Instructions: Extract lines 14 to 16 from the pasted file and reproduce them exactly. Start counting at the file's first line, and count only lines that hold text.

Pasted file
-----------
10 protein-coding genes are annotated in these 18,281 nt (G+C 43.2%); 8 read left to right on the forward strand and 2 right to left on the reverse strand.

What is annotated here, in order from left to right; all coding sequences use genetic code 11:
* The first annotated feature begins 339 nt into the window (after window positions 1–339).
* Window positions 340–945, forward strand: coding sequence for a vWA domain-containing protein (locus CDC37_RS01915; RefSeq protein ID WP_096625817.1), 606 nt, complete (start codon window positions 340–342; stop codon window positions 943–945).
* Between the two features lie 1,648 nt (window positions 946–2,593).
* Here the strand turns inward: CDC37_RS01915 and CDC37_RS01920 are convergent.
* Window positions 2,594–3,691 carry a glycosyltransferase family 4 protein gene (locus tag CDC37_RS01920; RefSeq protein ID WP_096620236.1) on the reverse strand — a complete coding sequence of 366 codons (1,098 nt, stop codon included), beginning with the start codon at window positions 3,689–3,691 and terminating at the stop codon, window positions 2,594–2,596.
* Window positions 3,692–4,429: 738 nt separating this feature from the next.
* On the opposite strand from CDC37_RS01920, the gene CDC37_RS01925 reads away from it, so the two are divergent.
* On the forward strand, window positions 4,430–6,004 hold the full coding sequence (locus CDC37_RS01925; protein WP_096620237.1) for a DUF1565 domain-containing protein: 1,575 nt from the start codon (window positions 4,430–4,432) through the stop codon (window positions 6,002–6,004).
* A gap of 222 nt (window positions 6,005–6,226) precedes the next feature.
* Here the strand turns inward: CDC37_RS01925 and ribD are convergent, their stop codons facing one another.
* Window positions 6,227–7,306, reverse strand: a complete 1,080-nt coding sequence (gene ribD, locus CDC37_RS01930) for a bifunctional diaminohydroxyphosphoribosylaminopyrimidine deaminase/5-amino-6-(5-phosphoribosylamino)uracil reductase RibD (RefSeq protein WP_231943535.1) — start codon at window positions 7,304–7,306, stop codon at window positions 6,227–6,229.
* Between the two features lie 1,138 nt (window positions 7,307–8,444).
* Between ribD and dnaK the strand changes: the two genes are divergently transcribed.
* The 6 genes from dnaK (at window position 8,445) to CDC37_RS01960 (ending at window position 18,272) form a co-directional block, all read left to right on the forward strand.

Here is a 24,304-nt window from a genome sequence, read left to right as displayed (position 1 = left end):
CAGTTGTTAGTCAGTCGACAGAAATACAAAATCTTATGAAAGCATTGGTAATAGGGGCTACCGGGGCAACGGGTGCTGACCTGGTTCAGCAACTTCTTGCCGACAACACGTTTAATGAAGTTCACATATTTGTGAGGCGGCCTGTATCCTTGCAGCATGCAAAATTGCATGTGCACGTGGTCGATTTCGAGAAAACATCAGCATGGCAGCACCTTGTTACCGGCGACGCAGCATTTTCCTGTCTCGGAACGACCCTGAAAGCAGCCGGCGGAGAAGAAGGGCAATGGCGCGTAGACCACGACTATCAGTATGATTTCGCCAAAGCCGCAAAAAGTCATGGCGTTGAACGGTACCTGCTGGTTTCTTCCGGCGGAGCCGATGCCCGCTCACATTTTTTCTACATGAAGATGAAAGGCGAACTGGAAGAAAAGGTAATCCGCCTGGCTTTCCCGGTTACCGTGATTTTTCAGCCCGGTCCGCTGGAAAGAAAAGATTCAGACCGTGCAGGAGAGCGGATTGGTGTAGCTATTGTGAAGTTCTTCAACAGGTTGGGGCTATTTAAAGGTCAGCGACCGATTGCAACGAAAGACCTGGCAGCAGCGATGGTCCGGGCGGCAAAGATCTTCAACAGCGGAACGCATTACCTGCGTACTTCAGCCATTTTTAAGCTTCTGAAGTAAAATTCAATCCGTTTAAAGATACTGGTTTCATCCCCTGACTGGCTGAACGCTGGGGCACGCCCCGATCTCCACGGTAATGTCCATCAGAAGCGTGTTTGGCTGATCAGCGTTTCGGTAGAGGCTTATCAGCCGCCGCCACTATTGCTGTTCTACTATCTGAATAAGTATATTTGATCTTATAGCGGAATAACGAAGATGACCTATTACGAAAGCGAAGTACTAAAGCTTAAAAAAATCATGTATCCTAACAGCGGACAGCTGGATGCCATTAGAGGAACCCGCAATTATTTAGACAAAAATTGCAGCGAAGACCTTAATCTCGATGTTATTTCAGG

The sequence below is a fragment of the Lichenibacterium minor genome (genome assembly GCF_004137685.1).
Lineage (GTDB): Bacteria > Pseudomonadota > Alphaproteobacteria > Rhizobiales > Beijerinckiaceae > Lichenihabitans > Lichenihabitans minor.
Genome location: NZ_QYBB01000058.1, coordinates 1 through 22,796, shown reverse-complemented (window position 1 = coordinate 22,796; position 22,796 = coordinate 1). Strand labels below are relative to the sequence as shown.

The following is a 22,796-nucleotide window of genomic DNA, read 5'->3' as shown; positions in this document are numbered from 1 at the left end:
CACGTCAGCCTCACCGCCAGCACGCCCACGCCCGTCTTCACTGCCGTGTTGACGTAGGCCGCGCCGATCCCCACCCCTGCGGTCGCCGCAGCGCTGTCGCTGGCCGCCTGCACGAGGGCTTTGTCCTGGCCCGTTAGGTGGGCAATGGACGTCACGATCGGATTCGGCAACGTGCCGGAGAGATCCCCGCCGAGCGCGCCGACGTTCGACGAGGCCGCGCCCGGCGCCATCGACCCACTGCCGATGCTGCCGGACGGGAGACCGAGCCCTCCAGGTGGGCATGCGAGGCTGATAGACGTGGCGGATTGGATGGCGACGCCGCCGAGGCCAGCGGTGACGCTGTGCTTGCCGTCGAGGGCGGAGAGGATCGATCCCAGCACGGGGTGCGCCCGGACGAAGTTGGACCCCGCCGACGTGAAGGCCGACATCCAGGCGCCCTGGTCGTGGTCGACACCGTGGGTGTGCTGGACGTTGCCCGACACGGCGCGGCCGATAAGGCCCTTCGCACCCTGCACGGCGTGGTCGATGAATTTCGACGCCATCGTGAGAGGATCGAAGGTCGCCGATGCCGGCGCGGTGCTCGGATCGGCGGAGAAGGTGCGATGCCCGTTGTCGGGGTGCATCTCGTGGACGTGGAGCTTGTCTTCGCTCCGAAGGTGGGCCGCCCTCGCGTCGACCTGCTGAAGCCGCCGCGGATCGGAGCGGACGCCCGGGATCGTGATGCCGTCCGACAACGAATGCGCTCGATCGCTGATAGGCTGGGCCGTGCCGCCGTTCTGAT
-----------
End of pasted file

* Between the two features lie 1,138 nt (window positions 7,307–8,444).
* Between ribD and dnaK the strand changes: the two genes are divergently transcribed.
* The 6 genes from dnaK (at window position 8,445) to CDC37_RS01960 (ending at window position 18,272) form a co-directional block, all read left to right on the forward strand.